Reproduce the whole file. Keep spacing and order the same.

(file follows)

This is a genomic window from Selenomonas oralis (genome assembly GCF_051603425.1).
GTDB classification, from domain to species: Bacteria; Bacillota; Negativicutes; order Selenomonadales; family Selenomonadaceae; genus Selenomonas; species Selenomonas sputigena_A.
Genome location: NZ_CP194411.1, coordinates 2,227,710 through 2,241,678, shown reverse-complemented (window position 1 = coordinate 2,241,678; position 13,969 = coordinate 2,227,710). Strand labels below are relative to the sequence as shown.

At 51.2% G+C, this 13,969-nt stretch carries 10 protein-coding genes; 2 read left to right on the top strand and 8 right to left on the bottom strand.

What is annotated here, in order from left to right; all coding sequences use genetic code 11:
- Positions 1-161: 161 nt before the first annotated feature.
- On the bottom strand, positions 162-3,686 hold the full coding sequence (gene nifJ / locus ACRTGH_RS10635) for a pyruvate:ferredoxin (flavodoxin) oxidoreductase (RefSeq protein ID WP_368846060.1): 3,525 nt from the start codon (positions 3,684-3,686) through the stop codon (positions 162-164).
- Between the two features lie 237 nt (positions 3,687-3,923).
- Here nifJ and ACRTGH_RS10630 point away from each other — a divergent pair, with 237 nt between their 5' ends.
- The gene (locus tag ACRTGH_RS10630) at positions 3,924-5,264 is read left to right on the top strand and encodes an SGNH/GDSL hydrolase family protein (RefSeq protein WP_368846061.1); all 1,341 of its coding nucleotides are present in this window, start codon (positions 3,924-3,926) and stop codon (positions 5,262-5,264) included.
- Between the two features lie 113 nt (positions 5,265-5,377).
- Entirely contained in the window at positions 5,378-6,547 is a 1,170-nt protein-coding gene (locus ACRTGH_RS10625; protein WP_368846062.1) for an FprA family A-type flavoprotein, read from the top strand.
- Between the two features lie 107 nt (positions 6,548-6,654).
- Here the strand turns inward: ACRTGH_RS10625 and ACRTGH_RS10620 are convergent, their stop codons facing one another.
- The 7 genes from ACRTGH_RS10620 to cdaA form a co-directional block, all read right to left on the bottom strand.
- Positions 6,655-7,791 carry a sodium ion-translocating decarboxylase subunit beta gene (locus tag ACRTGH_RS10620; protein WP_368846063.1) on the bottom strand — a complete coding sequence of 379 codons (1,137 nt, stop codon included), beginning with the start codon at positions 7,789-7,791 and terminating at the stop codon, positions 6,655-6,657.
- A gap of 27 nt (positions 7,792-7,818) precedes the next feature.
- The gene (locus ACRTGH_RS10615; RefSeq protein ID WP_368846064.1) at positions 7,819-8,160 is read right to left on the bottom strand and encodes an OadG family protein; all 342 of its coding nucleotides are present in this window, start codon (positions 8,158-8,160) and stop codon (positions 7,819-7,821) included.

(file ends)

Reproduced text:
This is a genomic window from Selenomonas oralis (genome assembly GCF_051603425.1).
GTDB classification, from domain to species: Bacteria; Bacillota; Negativicutes; order Selenomonadales; family Selenomonadaceae; genus Selenomonas; species Selenomonas sputigena_A.
Genome location: NZ_CP194411.1, coordinates 2,227,710 through 2,241,678, shown reverse-complemented (window position 1 = coordinate 2,241,678; position 13,969 = coordinate 2,227,710). Strand labels below are relative to the sequence as shown.

At 51.2% G+C, this 13,969-nt stretch carries 10 protein-coding genes; 2 read left to right on the top strand and 8 right to left on the bottom strand.

What is annotated here, in order from left to right; all coding sequences use genetic code 11:
- Positions 1-161: 161 nt before the first annotated feature.
- On the bottom strand, positions 162-3,686 hold the full coding sequence (gene nifJ / locus ACRTGH_RS10635) for a pyruvate:ferredoxin (flavodoxin) oxidoreductase (RefSeq protein ID WP_368846060.1): 3,525 nt from the start codon (positions 3,684-3,686) through the stop codon (positions 162-164).
- Between the two features lie 237 nt (positions 3,687-3,923).
- Here nifJ and ACRTGH_RS10630 point away from each other — a divergent pair, with 237 nt between their 5' ends.
- The gene (locus tag ACRTGH_RS10630) at positions 3,924-5,264 is read left to right on the top strand and encodes an SGNH/GDSL hydrolase family protein (RefSeq protein WP_368846061.1); all 1,341 of its coding nucleotides are present in this window, start codon (positions 3,924-3,926) and stop codon (positions 5,262-5,264) included.
- Between the two features lie 113 nt (positions 5,265-5,377).
- Entirely contained in the window at positions 5,378-6,547 is a 1,170-nt protein-coding gene (locus ACRTGH_RS10625; protein WP_368846062.1) for an FprA family A-type flavoprotein, read from the top strand.
- Between the two features lie 107 nt (positions 6,548-6,654).
- Here the strand turns inward: ACRTGH_RS10625 and ACRTGH_RS10620 are convergent, their stop codons facing one another.
- The 7 genes from ACRTGH_RS10620 to cdaA form a co-directional block, all read right to left on the bottom strand.
- Positions 6,655-7,791 carry a sodium ion-translocating decarboxylase subunit beta gene (locus tag ACRTGH_RS10620; protein WP_368846063.1) on the bottom strand — a complete coding sequence of 379 codons (1,137 nt, stop codon included), beginning with the start codon at positions 7,789-7,791 and terminating at the stop codon, positions 6,655-6,657.
- A gap of 27 nt (positions 7,792-7,818) precedes the next feature.
- The gene (locus ACRTGH_RS10615; RefSeq protein ID WP_368846064.1) at positions 7,819-8,160 is read right to left on the bottom strand and encodes an OadG family protein; all 342 of its coding nucleotides are present in this window, start codon (positions 8,158-8,160) and stop codon (positions 7,819-7,821) included.